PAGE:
First the stock is cut in a wedged manner to a dull point.

    Then the scion is cut so the bottom can continue to grow.

    The point of the stock is then cut flat and the scion is aligned so that the vascular rings are touching.

    The scion is then weighted down using rubber bands, electrical tape, or other contraptions.

    After the graft has been placed in the shade and the weight successfully removed the graft should be oined and show signs of taking.

Tree and Plant Grafting:
  • Cleft - The most common form of grafting is cleft grafting. This is best done in the spring and is useful for joining a thin scion about 1 cm (0.39 in) diameter to a thicker branch or stock. It is best if the latter is 2–7 cm (0.79–2.8 in) in diameter and has 3-5 buds. The branch or stock should be split carefully down the middle to form a cleft about 3 cm (1.2 in) deep. If it is a branch that is not vertical then the cleft should be cut horizontally. The end of the scion should be cut cleanly to a long shallow wedge, preferably with a single cut for each wedge surface, and not whittled. A third cut may be made across the end of the wedge to make it straight across.

    Slide the wedge into the cleft so that it is at the edge of the stock and the centre of the wedge faces are against the cambium layer between the bark and the wood. It is preferable if a second scion is inserted in a similar way into the other side of the cleft. This helps to seal off the cleft. Tape around the top of the stock to hold the scion/s in place and cover with grafting wax or sealing compound. This stops the cambium layers drying out and also prevents the ingress of water into the cleft.

  • Budding - Grafting with a single eye or bud. Normally performed at the height of the growing season by inserting a dormant bud into a shallow slice under the rind of the tree. The bud is sealed from drying and bound in place. There are many styles of budding depending on the cutting and fitting methods, the most popular being shield budding.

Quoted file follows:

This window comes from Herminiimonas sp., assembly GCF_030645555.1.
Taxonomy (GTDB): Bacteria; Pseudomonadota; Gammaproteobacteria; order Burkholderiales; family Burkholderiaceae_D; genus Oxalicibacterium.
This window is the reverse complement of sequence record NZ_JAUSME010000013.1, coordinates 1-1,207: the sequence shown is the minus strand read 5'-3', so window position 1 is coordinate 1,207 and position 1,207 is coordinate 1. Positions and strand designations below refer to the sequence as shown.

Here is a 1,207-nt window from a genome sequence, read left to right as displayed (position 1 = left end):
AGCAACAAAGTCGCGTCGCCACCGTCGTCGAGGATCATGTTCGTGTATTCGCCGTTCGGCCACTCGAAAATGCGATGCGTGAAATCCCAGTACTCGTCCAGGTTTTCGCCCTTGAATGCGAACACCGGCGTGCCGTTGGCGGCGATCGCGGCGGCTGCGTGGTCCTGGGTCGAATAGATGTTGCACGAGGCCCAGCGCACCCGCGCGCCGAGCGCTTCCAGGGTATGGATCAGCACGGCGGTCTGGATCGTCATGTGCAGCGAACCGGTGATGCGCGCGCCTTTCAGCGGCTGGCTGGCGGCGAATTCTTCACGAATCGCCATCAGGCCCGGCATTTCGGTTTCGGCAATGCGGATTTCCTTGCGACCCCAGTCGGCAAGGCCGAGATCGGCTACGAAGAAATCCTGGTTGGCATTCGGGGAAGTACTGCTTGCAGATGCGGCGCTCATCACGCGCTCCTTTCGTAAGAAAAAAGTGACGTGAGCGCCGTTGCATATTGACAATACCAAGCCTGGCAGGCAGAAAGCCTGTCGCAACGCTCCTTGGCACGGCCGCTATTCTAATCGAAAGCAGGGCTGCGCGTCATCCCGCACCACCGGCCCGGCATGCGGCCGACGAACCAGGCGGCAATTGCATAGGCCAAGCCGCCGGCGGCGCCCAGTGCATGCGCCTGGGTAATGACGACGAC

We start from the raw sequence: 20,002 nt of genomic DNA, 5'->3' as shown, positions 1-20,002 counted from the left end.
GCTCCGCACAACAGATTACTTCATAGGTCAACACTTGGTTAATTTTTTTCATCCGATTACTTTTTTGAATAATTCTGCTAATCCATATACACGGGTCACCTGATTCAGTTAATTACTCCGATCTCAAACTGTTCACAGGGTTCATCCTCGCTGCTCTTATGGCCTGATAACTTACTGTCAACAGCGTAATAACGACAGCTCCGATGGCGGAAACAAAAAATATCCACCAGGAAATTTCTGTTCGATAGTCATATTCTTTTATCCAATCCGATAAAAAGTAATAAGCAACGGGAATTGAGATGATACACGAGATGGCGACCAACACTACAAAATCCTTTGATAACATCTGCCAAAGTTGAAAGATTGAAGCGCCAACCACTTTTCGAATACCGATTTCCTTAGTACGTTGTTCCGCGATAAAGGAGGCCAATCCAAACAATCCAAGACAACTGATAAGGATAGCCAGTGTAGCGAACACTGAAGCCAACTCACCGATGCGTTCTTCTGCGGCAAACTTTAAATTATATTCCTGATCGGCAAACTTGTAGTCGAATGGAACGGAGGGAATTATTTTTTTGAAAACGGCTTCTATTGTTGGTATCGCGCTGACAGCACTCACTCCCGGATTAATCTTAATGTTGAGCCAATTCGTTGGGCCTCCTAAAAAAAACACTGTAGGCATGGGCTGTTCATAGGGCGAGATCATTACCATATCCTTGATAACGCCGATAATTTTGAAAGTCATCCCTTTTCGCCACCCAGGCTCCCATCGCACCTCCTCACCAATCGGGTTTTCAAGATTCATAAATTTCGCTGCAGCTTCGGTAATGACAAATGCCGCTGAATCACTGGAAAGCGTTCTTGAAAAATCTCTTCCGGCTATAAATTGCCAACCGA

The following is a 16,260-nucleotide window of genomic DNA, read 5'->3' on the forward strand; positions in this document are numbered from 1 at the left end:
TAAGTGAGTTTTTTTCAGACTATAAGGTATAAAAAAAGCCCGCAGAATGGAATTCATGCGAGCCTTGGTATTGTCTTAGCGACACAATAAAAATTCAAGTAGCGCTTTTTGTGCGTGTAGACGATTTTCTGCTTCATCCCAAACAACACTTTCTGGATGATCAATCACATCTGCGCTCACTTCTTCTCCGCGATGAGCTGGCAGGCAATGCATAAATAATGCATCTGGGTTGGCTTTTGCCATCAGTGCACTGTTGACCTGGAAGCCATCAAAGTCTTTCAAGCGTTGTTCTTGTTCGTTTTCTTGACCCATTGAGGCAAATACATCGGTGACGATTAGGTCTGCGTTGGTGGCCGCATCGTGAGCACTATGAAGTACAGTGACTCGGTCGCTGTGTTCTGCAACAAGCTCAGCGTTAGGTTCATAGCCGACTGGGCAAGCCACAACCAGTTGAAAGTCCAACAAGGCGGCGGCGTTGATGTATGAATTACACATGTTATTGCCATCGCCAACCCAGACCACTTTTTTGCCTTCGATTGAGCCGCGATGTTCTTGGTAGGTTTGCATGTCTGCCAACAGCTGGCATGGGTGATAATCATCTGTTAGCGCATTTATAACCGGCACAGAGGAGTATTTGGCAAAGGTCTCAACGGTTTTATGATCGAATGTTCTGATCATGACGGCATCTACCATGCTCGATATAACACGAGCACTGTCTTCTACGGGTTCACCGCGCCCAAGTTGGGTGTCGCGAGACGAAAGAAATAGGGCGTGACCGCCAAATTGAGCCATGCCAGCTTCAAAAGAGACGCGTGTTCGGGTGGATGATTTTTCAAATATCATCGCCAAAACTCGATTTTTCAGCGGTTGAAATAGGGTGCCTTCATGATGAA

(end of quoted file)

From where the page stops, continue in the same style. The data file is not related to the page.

Other budding styles include the inverted T, patch budding, double shield, flute budding and chip budding.

  • Whip - Also known as the whip and tongue graft, this is considered the most difficult to master but has the highest rate of success as it offers the most cambium contact between the 2 species. It is the most common graft used in top-dressing commercial fruit trees. It is generally used with stock less than 1⁄2 in (1.3 cm) diameter, with the ideal diameter closer to 3⁄8 in (0.95 cm) and the scion should be of roughly the same diameter as the stock.

    The stock is cut through on one side only at a shallow angle with a sharp knife. (If the stock is a branch and not the main trunk of the rootstock then the cut surface should face outward from the centre of the tree.) The scion is similarly sliced through at an equal angle starting just below a bud, so that the bud is at the top of the cut and on the other side than the cut face.

    A notch is cut downwards into the sliced face of the stock and a similar cut upwards into the face of the scion cut. These act as the tongues and it requires some skill to make the cuts so that the scion and the stock marry up neatly. The join is then taped around and treated with tree sealing compound or grafting wax.